Lightweight, less space required than a gate or
globe.
Quick acting (requires only turn.)
Can be used to throttle.
Low pressure application

Smaller place.

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Check Valves
Some are automatically operated
with no hand wheels or stems and
some have the capability of being
shut off.
Used to prevent return or back flow
Several Types

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Lift Check
Swing Check
Ball
Stop Check Valves (can be positively shut off)
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Ball valves

Quick opening (1/4 Turn)


Excellent for full flow applications
Can also be used for throttling
The fluid flow acting on the partially exposed ball can cause erosion.
High pressure

plug valve

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Strainers
Prevents the passage of grit,
scale, marine life, and other
foreign matter that could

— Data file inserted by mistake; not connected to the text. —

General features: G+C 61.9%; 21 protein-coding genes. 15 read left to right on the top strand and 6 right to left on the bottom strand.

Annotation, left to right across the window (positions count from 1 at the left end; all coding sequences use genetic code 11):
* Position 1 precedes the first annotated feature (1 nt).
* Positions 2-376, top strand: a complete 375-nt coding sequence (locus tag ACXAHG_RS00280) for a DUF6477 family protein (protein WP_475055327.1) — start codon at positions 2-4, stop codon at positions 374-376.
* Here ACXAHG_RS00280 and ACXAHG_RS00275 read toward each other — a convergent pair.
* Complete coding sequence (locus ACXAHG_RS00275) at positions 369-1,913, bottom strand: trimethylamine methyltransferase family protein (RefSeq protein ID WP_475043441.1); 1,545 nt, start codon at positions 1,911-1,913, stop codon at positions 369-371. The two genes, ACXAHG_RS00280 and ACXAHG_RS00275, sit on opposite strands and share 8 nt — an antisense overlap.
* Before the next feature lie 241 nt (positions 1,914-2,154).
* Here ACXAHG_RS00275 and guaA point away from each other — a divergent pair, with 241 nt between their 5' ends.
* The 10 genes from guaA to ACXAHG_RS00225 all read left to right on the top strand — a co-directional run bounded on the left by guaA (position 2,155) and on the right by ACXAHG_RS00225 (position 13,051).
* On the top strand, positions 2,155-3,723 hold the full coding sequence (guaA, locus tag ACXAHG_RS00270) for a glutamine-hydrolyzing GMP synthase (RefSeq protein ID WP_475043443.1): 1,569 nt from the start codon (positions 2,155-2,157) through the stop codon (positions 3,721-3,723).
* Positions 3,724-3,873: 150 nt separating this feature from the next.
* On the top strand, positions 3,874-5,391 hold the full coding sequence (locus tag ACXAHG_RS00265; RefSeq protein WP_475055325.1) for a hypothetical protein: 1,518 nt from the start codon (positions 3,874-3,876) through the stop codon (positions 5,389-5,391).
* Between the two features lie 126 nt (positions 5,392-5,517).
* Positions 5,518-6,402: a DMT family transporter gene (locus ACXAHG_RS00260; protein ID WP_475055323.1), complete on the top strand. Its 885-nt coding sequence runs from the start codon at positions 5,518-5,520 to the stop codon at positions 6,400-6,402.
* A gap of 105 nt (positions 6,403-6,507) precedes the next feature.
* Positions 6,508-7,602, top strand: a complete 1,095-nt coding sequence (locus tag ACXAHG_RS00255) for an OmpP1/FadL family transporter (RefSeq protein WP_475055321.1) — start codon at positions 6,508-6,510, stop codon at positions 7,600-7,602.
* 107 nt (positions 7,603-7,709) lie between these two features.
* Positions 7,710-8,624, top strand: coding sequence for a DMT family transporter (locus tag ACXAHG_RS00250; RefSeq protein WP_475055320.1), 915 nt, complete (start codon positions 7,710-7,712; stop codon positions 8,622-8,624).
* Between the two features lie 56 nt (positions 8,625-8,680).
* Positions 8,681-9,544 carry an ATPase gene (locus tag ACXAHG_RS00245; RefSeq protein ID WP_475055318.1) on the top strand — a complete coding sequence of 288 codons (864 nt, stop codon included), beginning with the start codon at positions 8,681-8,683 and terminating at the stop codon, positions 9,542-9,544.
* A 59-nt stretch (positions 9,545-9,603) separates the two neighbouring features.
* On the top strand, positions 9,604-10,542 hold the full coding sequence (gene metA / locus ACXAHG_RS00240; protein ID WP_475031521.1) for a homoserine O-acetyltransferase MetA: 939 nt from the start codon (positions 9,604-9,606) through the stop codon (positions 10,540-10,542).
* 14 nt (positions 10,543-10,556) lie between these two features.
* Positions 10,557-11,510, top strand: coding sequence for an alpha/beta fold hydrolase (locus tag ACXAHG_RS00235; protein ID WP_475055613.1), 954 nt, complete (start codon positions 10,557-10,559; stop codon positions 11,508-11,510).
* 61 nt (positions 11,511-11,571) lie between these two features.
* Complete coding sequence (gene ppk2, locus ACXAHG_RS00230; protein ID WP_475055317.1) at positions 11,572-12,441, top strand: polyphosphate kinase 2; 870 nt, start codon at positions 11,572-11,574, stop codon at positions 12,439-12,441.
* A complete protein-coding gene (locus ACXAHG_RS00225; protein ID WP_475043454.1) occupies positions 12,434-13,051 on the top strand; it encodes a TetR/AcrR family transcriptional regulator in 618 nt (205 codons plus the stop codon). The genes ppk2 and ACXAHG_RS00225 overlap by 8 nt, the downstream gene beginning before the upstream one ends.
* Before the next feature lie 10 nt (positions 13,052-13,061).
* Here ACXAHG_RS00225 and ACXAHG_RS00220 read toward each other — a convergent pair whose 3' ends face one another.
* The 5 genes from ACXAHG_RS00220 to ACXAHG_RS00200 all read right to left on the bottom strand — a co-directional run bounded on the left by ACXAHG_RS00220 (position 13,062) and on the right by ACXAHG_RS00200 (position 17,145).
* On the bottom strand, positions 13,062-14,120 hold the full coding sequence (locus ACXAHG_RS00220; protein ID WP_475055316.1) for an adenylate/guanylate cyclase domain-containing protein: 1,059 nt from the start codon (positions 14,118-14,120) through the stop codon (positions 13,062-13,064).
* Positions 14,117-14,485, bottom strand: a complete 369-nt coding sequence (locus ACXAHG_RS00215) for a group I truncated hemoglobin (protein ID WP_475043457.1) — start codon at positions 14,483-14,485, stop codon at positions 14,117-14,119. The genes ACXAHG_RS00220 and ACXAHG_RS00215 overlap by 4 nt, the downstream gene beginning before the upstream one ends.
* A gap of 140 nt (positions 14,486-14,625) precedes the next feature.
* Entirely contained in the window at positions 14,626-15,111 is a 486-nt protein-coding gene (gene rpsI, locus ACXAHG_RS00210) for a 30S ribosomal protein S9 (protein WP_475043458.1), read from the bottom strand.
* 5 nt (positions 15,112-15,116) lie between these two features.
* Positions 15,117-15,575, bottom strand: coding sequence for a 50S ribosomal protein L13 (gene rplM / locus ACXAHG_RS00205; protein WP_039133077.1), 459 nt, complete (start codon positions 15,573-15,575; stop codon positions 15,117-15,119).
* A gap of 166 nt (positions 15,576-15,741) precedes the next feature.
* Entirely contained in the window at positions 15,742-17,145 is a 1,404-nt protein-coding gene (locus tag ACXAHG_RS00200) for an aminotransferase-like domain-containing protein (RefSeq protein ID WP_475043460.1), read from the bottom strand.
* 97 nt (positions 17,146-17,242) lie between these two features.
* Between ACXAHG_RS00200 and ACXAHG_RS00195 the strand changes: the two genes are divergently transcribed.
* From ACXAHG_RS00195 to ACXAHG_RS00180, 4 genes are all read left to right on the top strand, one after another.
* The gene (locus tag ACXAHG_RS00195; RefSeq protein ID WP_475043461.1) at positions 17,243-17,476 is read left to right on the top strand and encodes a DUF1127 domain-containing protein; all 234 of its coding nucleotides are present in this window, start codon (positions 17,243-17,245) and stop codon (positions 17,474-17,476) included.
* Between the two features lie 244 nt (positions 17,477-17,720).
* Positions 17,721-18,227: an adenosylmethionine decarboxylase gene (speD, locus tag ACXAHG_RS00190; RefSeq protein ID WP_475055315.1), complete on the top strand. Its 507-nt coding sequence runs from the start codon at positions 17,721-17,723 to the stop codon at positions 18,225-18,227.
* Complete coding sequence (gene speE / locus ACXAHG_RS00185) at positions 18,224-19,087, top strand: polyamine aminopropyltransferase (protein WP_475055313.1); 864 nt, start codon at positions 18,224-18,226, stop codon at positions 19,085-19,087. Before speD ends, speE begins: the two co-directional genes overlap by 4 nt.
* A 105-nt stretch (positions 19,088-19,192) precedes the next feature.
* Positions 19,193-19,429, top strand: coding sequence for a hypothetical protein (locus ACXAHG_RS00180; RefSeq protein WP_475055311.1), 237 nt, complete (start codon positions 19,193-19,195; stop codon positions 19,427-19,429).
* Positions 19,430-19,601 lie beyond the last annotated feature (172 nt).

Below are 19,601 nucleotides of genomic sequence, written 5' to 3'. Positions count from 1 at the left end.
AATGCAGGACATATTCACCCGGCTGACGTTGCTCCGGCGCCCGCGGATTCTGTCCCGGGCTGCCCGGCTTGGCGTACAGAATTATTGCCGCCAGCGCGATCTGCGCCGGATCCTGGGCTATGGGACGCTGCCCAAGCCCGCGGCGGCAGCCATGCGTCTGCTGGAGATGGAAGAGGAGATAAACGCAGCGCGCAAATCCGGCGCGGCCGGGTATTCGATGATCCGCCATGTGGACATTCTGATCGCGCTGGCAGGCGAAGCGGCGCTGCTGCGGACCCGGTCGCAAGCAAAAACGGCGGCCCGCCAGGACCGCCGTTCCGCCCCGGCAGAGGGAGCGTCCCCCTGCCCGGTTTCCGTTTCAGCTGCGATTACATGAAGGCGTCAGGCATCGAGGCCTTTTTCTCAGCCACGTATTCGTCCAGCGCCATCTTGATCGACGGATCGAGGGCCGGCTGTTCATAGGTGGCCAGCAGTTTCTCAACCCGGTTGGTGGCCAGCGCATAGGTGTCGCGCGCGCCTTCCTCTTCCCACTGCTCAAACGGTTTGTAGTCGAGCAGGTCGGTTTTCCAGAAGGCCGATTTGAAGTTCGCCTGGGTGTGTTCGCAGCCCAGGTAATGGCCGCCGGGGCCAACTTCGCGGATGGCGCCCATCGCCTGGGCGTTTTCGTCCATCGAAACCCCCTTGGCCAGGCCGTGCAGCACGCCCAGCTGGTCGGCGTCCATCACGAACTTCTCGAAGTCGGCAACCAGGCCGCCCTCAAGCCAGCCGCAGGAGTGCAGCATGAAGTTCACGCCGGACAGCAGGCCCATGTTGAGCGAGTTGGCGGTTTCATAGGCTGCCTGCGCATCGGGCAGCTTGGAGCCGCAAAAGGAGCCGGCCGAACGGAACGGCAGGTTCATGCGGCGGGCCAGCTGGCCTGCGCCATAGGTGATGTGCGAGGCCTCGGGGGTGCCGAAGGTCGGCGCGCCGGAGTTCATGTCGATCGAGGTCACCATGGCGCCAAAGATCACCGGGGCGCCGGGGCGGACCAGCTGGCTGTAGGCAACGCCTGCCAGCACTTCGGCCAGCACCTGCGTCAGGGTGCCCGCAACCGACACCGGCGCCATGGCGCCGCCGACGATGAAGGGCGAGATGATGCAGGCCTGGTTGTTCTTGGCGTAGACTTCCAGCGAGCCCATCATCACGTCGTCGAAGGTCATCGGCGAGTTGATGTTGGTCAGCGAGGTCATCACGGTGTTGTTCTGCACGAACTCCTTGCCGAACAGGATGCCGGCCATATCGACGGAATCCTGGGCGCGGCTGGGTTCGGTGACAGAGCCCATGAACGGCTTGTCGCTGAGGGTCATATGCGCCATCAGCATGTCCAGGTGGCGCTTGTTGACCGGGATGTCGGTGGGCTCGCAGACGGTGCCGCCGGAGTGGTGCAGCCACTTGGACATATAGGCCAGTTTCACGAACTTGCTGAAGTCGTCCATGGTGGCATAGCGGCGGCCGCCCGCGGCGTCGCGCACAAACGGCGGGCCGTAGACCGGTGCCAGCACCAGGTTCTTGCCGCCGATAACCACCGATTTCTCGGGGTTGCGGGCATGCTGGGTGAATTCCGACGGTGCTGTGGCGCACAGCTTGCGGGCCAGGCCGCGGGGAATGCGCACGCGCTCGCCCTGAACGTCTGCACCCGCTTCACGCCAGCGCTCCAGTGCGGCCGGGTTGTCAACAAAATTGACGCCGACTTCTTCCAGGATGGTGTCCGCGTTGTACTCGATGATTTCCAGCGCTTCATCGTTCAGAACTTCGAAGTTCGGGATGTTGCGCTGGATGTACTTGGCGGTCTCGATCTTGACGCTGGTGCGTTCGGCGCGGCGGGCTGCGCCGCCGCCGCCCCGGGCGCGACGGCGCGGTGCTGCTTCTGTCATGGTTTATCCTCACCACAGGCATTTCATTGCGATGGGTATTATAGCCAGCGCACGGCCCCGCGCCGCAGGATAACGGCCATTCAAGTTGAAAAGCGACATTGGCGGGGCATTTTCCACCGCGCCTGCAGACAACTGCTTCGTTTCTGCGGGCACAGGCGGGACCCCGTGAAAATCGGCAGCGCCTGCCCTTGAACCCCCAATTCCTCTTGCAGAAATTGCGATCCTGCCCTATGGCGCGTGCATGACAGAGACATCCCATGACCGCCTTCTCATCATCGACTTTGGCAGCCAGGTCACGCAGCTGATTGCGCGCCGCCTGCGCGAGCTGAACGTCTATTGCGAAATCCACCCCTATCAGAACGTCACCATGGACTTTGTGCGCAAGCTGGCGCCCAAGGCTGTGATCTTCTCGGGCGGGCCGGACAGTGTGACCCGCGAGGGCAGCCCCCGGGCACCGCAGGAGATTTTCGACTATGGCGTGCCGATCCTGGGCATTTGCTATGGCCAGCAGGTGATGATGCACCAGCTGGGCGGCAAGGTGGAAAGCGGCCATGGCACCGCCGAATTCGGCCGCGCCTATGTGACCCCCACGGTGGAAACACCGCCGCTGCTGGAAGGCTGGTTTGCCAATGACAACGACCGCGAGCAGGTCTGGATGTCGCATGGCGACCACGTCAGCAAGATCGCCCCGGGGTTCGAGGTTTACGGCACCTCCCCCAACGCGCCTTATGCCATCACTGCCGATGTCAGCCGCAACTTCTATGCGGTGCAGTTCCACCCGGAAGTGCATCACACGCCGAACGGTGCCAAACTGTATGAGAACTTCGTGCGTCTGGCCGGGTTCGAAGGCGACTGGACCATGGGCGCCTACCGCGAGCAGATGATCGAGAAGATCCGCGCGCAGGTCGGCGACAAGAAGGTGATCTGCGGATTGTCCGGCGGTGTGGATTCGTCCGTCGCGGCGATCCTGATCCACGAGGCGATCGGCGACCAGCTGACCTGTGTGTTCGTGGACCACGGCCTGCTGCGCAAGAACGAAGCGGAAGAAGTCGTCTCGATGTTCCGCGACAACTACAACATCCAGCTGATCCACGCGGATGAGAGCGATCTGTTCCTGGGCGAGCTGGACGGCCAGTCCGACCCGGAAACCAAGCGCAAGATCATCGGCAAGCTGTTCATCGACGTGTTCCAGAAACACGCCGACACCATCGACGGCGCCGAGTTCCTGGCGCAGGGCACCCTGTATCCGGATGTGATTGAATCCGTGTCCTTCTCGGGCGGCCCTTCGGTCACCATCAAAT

obstruct pump suction valves,
throttle valves etc
Baskets can be removed for
easy cleaning.
Simplex only one basket, flow must be
stopped to clean
Duplex two baskets flow may be
11:46 diverted to allow cleaning of off-line strainer
Y-Strainers

36

Steam Traps
Steam traps are used is systems to
Drain condensate from heat exchangers
They hold steam in heat exchangers until it has completely collapsed to
condensate.
Allows latent heat available in steam to be exchanged

They are used in low points of steam piping systems help


avoid water hammer

Three main functions of steam traps are


Allow condensate which was steam to collect and flow
back to the condensate system.
Vent air and other gases
Prevent the escape of steam- loss of available latent heat.
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Steam Traps and Pipes


A steam trap is an automatic valve
it senses the difference between steam and
condensate.

The trap discharges the condensate


with little or no loss of steam,
which contributes to high operating efficiency.

Steam traps are divided into three main


groups:
thermostatic
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mechanical

38

Thermostatic Traps
It measure temperature
The balanced-pressure thermostatic
trap has a liquid-filled bellows that expands
and contracts.
When steam is in contact with the bellows
causes the bellows to expand
closes the valve

If condensate or air is in contact with the bellows,


bellows contracts and condensate is discharged